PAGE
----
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Travel -- Edna St Vincent Millay

From Martin, whose email is still giving him problems:
(Poem #1064) Travel
 The railroad track is miles away,
     And the day is loud with voices speaking,
 Yet there isn't a train goes by all day
     But I hear its whistle shrieking.

 All night there isn't a train goes by,
     Though the night is still for sleep and dreaming,
 But I see its cinders red on the sky,
     And hear its engine steaming.

 My heart is warm with friends I make,
     And better friends I'll not be knowing;
 Yet there isn't a train I'd rather take,
     No matter where it's going.
-- Edna St Vincent Millay
Another poem that really speaks to me (indeed, I believe that it is this
quality of speaking to, and often for, me that Millay possesses in greater
measure than any other poet with whom I am familiar). I am faintly reminded
of the old saying "It is better to travel hopefully than to arrive", but
even that misses the point - the word 'hopefully' implies that travelling is
a means towards an end. Millay celebrates, instead, the pure act of travel,
and the powerful attraction it can possess.

Of course, there is also a strong escapist subtext running through the poem,
the implication that, while the narrator might not care where she is
travelling *to*, she is certainly travelling *from* 'here'. However, I
believe, or perhaps prefer to believe, that that is not the poem's main
thrust - that, instead, the lure of the train is purely positive, a desire
to travel rather than to escape.

I've run a number of Millay's poems in the past, and attempted to analyse
their appeal; this one I'm running for the sheer visceral reaction it
provoked, and for the way it resonated with my own feelings on the matter.
Any further analysis would be superfluous.


[Minstrels Links]

Edna St. Vincent Millay:

Poem #34, First Fig
Poem #49, The Unexplorer
Poem #108, The Penitent
Poem #317, Inland
Poem #590, Sonnet XLIII
Poem #604, Euclid Alone Has Looked On Beauty Bare
Poem #817, Grown-up
Poem #860, Sonnet: Love Is Not All
Poem #905, I will put Chaos into fourteen lines
Poem #926, Dirge Without Music
Poem #956, Ashes of Life

all of which can be found at
[broken link]

45 comments: ( or Leave a comment )

Beth Sherman said...

The second to last line is "Yet there isn't a train I wouldn't take"

Alice McLerran said...

I THINK the second verse starts with the word "At" rather than "All,"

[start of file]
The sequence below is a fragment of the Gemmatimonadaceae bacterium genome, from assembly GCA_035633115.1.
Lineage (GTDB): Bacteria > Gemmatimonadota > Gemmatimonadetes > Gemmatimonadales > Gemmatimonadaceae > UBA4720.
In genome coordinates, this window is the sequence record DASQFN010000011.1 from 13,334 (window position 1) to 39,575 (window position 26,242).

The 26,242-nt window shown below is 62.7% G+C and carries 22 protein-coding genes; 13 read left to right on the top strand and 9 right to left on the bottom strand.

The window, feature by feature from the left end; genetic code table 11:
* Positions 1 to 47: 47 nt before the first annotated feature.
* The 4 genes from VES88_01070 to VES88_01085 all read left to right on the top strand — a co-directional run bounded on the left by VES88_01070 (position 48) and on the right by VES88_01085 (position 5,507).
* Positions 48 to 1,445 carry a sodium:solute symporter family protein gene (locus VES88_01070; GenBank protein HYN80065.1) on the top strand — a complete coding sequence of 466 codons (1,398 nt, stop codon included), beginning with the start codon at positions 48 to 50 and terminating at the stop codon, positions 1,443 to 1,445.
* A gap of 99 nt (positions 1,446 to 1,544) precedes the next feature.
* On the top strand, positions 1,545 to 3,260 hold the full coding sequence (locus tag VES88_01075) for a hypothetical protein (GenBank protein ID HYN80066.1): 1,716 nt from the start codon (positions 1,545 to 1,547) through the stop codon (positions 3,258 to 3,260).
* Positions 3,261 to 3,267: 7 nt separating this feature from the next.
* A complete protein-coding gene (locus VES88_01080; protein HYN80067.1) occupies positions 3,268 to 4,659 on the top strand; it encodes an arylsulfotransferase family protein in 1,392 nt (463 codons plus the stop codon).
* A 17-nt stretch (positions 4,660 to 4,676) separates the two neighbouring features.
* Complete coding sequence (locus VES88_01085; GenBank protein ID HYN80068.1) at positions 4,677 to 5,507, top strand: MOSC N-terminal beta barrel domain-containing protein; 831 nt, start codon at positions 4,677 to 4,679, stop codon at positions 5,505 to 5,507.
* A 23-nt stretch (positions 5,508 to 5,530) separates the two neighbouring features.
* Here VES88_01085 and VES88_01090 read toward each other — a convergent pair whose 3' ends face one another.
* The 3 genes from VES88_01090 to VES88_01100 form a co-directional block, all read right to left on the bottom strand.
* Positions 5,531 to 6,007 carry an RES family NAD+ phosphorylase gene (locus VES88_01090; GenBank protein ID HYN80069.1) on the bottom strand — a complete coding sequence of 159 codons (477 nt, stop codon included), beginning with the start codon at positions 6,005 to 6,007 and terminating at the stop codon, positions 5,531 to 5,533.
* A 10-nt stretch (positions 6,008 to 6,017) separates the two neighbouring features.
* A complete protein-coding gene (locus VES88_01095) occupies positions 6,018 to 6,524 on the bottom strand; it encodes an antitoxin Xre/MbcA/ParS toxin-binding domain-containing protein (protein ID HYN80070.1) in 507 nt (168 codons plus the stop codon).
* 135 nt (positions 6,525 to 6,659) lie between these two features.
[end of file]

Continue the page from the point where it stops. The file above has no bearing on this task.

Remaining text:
but am not sure. I love this poem too, and was trying to recall it on
Dec. 23rd as we waited for it to be time to take two of our grandkids
to the train to return them to their parents after a pre-Christmas
visit with them. I had been telling them stories of how trains USED to
be in my own childhood. Even the efficient trains of Europe don't
touch the glamour of those old steam trains with their sumptuous dining
cars, their kind conductors and porters. I still remember the baked
apples that I could order for breakfast. Cinnamon-scented and
steaming hot, they could be cooled by cream poured from a small silver
pitcher of luxurious heaviness. An alloy, surely, but it seemed real
silver. A pity my grandchildren can never know those trains, the
sounds and smells of them. When I had a lower berth with access to the
window, I used to lie awake as long as I could so as to be able to
peek out at the towns through which we passed in the dark. Tracks
passed by lighted windows; I was glimpsing lives mine would never
cross. It was magic.

Marshall Butow said...

I understood the poem viscerally from when I read it in third
grade . The Day is long with voices speaking- speaking but not saying
\ anything- certainly not communicating . The poem is about escape,
both inner ( ennui) and outer (the every day ). It speaks to
movement and progress. I still love it
Marshall Butow

Barbara T said...

And I believe the title of the work is called Second April,
not Travel.

Barbara Torrey Clegg

Barbara T said...

Oops - I meant to say:

The poem, "Travel," is from a Millay collection of poems
called Second April.

Barbara Torrey Clegg

holy land tours said...

Wonderful. I love choosing a specific book of poems to take with me when I travel. Each country, or each city, is then filled with words that later connect me to that place again. Thank you for introducing this one, unfamiliar to me yet.

Unknown said...

What kinds of experience bring on restlessness?

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